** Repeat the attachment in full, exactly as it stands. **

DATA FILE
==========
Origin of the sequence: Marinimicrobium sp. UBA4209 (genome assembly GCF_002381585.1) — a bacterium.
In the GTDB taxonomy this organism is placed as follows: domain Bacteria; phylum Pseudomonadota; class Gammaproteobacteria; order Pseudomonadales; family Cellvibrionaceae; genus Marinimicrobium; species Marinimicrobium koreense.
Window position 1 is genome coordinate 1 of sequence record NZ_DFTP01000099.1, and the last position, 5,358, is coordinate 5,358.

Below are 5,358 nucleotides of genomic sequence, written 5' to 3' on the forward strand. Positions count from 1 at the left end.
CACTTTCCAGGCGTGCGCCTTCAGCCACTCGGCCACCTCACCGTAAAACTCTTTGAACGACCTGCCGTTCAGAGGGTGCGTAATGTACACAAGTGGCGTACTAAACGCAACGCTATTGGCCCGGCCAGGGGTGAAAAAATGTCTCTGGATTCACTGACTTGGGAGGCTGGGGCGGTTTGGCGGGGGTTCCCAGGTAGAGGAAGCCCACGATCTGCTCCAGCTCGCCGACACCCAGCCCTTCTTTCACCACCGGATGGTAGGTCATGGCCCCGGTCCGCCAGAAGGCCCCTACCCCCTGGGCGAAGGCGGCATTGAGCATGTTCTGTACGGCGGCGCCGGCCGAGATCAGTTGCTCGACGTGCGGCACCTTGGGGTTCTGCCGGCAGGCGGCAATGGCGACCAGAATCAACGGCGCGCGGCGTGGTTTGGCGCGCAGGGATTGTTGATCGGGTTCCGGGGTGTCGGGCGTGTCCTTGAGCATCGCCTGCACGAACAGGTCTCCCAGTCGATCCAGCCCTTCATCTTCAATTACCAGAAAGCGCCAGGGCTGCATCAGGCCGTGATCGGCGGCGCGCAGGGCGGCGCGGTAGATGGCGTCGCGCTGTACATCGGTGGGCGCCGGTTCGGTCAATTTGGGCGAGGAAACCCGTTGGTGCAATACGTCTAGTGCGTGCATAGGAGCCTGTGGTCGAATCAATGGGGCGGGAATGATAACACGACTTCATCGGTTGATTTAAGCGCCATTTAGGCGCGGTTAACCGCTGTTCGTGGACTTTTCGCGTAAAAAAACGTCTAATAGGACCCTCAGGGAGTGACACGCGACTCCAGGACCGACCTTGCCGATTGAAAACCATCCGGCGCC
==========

Origin of the sequence: Marinimicrobium sp. UBA4209 (genome assembly GCF_002381585.1) — a bacterium.
In the GTDB taxonomy this organism is placed as follows: domain Bacteria; phylum Pseudomonadota; class Gammaproteobacteria; order Pseudomonadales; family Cellvibrionaceae; genus Marinimicrobium; species Marinimicrobium koreense.
Window position 1 is genome coordinate 1 of sequence record NZ_DFTP01000099.1, and the last position, 5,358, is coordinate 5,358.

Below are 5,358 nucleotides of genomic sequence, written 5' to 3' on the forward strand. Positions count from 1 at the left end.
CACTTTCCAGGCGTGCGCCTTCAGCCACTCGGCCACCTCACCGTAAAACTCTTTGAACGACCTGCCGTTCAGAGGGTGCGTAATGTACACAAGTGGCGTACTAAACGCAACGCTATTGGCCCGGCCAGGGGTGAAAAAATGTCTCTGGATTCACTGACTTGGGAGGCTGGGGCGGTTTGGCGGGGGTTCCCAGGTAGAGGAAGCCCACGATCTGCTCCAGCTCGCCGACACCCAGCCCTTCTTTCACCACCGGATGGTAGGTCATGGCCCCGGTCCGCCAGAAGGCCCCTACCCCCTGGGCGAAGGCGGCATTGAGCATGTTCTGTACGGCGGCGCCGGCCGAGATCAGTTGCTCGACGTGCGGCACCTTGGGGTTCTGCCGGCAGGCGGCAATGGCGACCAGAATCAACGGCGCGCGGCGTGGTTTGGCGCGCAGGGATTGTTGATCGGGTTCCGGGGTGTCGGGCGTGTCCTTGAGCATCGCCTGCACGAACAGGTCTCCCAGTCGATCCAGCCCTTCATCTTCAATTACCAGAAAGCGCCAGGGCTGCATCAGGCCGTGATCGGCGGCGCGCAGGGCGGCGCGGTAGATGGCGTCGCGCTGTACATCGGTGGGCGCCGGTTCGGTCAATTTGGGCGAGGAAACCCGTTGGTGCAATACGTCTAGTGCGTGCATAGGAGCCTGTGGTCGAATCAATGGGGCGGGAATGATAACACGACTTCATCGGTTGATTTAAGCGCCATTTAGGCGCGGTTAACCGCTGTTCGTGGACTTTTCGCGTAAAAAAACGTCTAATAGGACCCTCAGGGAGTGACACGCGACTCCAGGACCGACCTTGCCGATTGAAAACCATCCGGCGCC